When Leaders Live the Vision

Vision Road Sign with dramatic blue sky and clouds.

Marianjoy Rehabilitation Hospital, a part of Northwestern Medicine, is an elite performing healthcare organization in terms of patient satisfaction, employee engagement and financial performance. Marianjoy is composed of a network of 500 inpatient medical acute/sub-acute beds and outpatient rehabilitation services delivering a full range of multispecialty services to adults and children in the greater Chicagoland area. More than 50,000 patients receive care within the Marianjoy service network annually.

Marianjoy is led by Kathleen Yosko, its president and CEO. A life-long learner, Ms. Yosko, in addition to being a nurse by background, has earned M.B.A. and Ph.D. degrees. Ms. Yosko is a source of inspiration to the people she leads. She is an example of a leader who communicates an inspiring vision and lives it, as can be seen throughout her remarkable career.

3 Ways to Encourage Knowledge Flow

Disengaged employees explaining employee engagement to their boss

In June of 2000, the combative Durk Jager resigned as CEO of Procter & Gamble after a tenure that had lasted only seventeen months. When he left P&G, its stock had declined 50 percent, it had lost $320 million in the most recent quarter, half of its brands were losing market share, and the firm was struggling with morale problems.

3 Practices to Improve the Contribution of Your Core Employees

Business Professionals

The prevalence and extreme nature of star systems in organizations today contribute to widespread employee disconnection and disengagement, particularly among core employees.

Employees can be regarded as stars, core employees, or strugglers. Stars are superior performers. They are either a part of senior management or on track to move up the organization’s hierarchy. Core employees are valuable contributors but not stars. Strugglers perform poorly, some for temporary reasons and others because they may not fit well in their roles or with the organization.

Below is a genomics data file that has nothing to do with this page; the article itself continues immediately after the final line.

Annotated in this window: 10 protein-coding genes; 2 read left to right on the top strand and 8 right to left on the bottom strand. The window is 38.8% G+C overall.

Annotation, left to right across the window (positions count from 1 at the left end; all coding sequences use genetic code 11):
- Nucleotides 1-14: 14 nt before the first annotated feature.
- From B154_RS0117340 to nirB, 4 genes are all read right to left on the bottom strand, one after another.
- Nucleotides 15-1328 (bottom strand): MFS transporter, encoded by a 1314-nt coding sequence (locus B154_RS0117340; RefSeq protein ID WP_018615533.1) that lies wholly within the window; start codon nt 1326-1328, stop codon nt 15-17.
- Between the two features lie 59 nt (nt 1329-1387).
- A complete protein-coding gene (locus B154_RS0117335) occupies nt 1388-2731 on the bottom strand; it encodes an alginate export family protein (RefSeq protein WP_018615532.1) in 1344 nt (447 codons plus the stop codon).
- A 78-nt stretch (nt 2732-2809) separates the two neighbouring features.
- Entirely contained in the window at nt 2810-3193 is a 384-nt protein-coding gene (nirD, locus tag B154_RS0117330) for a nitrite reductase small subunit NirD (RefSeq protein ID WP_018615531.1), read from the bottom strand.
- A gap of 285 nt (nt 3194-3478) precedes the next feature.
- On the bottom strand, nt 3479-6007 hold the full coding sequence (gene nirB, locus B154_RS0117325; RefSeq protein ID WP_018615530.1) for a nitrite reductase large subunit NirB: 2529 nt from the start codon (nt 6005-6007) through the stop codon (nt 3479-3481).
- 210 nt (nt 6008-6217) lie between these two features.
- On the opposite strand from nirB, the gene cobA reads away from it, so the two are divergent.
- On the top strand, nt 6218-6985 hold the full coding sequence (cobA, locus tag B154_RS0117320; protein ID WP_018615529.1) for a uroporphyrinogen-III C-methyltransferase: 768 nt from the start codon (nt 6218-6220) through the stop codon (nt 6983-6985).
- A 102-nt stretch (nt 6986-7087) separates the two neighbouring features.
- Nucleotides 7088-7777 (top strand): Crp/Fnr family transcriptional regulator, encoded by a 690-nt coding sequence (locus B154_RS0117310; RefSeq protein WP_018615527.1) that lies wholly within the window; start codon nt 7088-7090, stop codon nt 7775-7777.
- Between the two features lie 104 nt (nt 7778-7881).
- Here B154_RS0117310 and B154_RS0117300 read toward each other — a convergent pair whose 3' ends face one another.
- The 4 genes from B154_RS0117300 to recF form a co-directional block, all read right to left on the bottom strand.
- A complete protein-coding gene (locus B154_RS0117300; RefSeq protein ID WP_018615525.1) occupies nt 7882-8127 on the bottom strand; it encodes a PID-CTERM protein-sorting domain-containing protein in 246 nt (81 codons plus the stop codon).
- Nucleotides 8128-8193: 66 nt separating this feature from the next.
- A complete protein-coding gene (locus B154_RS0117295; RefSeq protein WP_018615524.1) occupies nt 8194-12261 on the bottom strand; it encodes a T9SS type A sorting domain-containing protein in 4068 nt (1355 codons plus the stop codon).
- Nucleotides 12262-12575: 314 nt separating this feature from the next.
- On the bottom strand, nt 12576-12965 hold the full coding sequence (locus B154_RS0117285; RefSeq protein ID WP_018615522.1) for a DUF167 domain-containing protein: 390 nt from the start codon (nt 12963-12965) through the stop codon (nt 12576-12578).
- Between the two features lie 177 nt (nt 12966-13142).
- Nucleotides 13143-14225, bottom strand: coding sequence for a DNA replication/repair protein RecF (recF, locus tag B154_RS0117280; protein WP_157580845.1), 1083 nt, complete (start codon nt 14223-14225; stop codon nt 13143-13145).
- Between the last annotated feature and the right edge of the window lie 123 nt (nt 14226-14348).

World’s Greatest Leaders Tap Power of Connection

Business Lunch to Stop Burnout

It’s encouraging to see more leaders identify connection as a primary factor contributing to their organization’s sustained success. Fortune magazine recently recognized Theo Epstein, President, Baseball Operations for the Chicago Cubs of Major League Baseball and the Cubs organization, as #1 on its world’s greatest leaders list. Last year the Cubs won the World Series and broke the franchise’s 108-year World Series title drought, the longest in professional sports.

I had the privilege of contributing a guest column to a recent issue of Business Standard, a leading business publication in India. The article tells the story of how Admiral Vern Clark used the principles of Connection Culture to lead a turnaround of the U.S. Navy. Read the article.

Date: March 16, 2017
Appearance: Guest Column in Business Standard
Outlet: Business Standard
Location: Mumbai, India
Format: Newspaper

I recently had the opportunity to speak with Jim Blasingame, host of the The Small Business Advocate radio program, about the increasingly popular “brutal honesty” management practice and why “tough love” is a more productive alternative. Listen to our conversation.

Date: March 14, 2017
Appearance: Interview with Jim Blasingame: The Difference Between Brutal Honesty and Tough Love
Outlet: The Small Business Advocate
Format: Radio

3 Practices Help Protect You from Premature Aging Related to Job Stress

Man suffering from job stress

On Christmas day in 1984, Carol Grieder, Ph.D., then a graduate student in the University of California, Berkley lab of Elizabeth Blackburn, Ph.D., stopped by the lab, curious to see the results of an experiment that had taken place several days earlier. Eight months of research and variations of experiments had led her to this point. There, in an image on x-ray film, was evidence that an enzyme existed that helped protect people from premature cellular aging. Ecstatic, Greider went home and danced around her living room. Fifteen years later, Blackburn, Grieder, and another scientist, Jack Szostak, Ph.D. were awarded a Nobel Prize for discovering the enzyme they named “telomerase.”

Beware the Brutally Honest Workplace

People yelling at each other in brutally honest workplace

An old fad is making a comeback: the “brutally honest workplace.” From my vantage point, interacting with your colleagues using “radical candor” or “radical transparency” is a subtle—and sometimes not so subtle—form of verbal assault that seems to be spreading, given the success of firms like Bridgewater Associates, and contributing to the rise of incivility and insensitivity today. Proponents of this approach sometimes say that offering constructive criticism should come from a caring mindset but, from what I’ve seen, it merely gives the arrogant and the bullies permission to verbally attack others in the name of honesty. Fortunately, recent research shows the foolishness of this approach (in fact, even mild expressions of rudeness have been shown to impair team performance).